As shown below, the total cost tradeoff between capacity and queue cost is a U curve. Optimization does not occur at either extreme, which means such managers are hurting their economics. The good news is that since the U curve has a long flat bottom, we do not need to be very accurate in our estimates in order to improve (Reinertsen, 2014).

Some will push back, objecting that CoD is “only estimates.” Why should we be making such decisions based on a priori guesses about how much value something MIGHT create? The problem with this argument is that decisions are already being made based on guesses about value, typically based on assumptions no one is even capturing, discussing, and/or derisking with research.

Anything we can do to improve such guesses over and above intuition will improve our economics. As Reinertsen puts it, estimates do not need to be accurate to be useful.

Often, we only subject what we deem the “biggest” decisions to such analysis, leaving all the rest to HiPPOs—the “highest-paid person’s opinion.” This is what Reinertsen calls the “Pareto Paradox”—there is usually more value and opportunity in the neglected 80% of “little decisions” that are left to HiPPOs and unchecked intuition.


Estimating CoD exposes the hidden cost of queues. It also makes clear that queue cost is dependent on how work is batched and sequenced. Even at the simplest level, CoD clearly demonstrates the economic benefit of constraining WIP and batch sizes. Stage-gate PLCs institutionalize Waterfall and guarantee large-batch handoffs for work, largely negating the value Agile frameworks like Scrum bring to the table (image adapted from Hammerslag, 2014).

Large batch sizes cost more, plain and simple. They result in slower feedback and reduced quality. Annual budget cycles institutionalize large batches at the project level, often starting projects simultaneously.

One of the things CoD makes clear is that this maximizes cost. In the image below (see Reinertsen, 2014), compare the CoD of starting four projects simultaneously, doing them two at a time, and doing them one at a time.

CoD also helps us get better at prioritization. Whatever we choose to complete first, the pipeline is blocked for the rest of the queue until the current work is finished. For the time it takes to complete the current work we will incur its CoD plus that of all blocked items waiting in the queue.

When flow is homogeneous, as it is in manufacturing, there aren’t any cost savings to be had by changing the sequence of work, so it’s fine to use FIFO (first in, first out sequencing). In product work, however, duration and CoD both vary. This means there’s money to be made by getting better at prioritization.

In product work, both FIFO and SJF (shortest job first) prioritization generate unnecessary costs. Often, funding decisions are made based on advocacy, which typically boils down to intuition—somebody higher up got passionate about something.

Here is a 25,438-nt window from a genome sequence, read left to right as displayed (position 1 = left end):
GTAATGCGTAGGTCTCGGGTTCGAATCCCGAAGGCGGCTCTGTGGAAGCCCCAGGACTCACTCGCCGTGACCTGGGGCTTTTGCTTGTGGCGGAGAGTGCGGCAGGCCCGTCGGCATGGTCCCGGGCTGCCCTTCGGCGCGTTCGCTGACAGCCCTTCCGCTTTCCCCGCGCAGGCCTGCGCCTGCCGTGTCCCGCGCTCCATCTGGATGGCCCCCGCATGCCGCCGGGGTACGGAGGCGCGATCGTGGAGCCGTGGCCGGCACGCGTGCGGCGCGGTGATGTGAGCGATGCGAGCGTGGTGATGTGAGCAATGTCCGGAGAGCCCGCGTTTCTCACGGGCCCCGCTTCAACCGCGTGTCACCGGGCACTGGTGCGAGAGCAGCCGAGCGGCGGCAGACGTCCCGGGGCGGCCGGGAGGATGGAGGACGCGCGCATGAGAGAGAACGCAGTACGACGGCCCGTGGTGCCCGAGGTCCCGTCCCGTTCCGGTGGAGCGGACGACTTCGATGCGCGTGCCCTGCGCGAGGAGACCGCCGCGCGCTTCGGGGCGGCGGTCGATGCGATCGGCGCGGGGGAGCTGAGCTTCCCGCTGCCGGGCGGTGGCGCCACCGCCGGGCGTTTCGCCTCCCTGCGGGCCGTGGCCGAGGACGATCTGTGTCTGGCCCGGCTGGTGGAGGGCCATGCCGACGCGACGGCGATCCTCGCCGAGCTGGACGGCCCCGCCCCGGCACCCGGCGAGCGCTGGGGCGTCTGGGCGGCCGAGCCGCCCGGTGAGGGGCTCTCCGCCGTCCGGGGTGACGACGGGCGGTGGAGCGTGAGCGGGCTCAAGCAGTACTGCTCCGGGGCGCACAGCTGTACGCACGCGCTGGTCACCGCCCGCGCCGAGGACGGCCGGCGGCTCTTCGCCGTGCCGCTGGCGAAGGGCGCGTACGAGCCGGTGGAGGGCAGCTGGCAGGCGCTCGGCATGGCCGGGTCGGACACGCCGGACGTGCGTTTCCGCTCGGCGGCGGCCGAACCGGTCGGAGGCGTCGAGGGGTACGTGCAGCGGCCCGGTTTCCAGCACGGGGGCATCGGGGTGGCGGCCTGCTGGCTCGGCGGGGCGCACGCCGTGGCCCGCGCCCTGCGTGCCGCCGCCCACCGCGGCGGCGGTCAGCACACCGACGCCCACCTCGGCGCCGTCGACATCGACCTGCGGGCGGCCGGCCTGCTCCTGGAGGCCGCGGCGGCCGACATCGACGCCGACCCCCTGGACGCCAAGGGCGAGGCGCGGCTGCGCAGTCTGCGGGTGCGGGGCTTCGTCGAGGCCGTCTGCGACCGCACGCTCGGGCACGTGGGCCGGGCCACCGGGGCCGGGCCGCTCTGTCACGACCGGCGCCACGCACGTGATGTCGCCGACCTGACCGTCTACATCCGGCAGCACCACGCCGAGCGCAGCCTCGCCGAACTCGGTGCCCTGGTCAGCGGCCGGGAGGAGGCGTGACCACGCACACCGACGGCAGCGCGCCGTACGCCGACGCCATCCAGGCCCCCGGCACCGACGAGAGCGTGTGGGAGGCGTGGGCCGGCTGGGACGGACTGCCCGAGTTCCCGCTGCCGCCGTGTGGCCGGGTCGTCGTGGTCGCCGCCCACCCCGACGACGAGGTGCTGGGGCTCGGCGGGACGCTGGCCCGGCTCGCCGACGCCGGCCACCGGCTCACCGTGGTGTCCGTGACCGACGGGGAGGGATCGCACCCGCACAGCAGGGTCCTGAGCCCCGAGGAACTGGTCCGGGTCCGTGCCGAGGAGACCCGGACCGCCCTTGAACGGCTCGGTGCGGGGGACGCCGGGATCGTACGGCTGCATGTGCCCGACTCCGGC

Reinertsen advocates a weighted shortest job first (WSJF) prioritization, calculated as the estimated CoD per unit of time for an option, divided by its estimated duration (using the unit of time). (This is what Arnold calls “CD3,” or CoD divided by duration.)

When durations are equivalent, prioritization can simply be based on CoD, producing a HVF (highest value first) prioritization. In general, however, the larger the CoD and the shorter the duration, the more something should be prioritized. This can be shown qualitatively as well (from Burns et al., 2016).

To close, Reinertsen famously calls CoD the “golden key,” stating, “If you only quantify one thing, quantify the Cost of Delay” (Reinertsen, 2009).

It’s the “golden key,” he says, because it unlocks so many doors. If we don’t use CoD estimates, he argues, we will have no real sense of how much work is worth per unit of time, which means we really can’t say how much decreases in queue time, cycle time, capacity utilization, batch sizes, or variability are worth to the business.

Tradeoffs between them will suffer.


Arnold, J. (2015). How to quantify Cost of Delay. Leankit. Retrieved on February 15, 2017 from:

Burns, M., Reinertsen, D., Matts, C., Arnold, J., Grout, T. & Magennis, T. (2016). Better Backlog Prioritization: From Random to Lifetime Cost of Delay. Retrieved online on February 23, 2017 from: file:///C:/Users/cglambdi/Downloads/Better%20Backlog%20Prioritization.pdf.

Hammerslag, D. (2014). Why you should limit “work in progress.” SolutionsIQ. Retrieved on August 30, 2016 from:

Powers, S. (2016). Adventures with Agile interviews—Don Reinertsen. LinkedIn. Retrieved on February 3, 2017 from:

Reinertsen, D. (2014). The logic of flow: Some indispensable concepts. Presented at FLOWCON: San Francisco.

Reinertsen, D. G. (2009). The principles of product development flow: Second generation Lean product development. Redondo Beach, CA: Celeritas Publishing.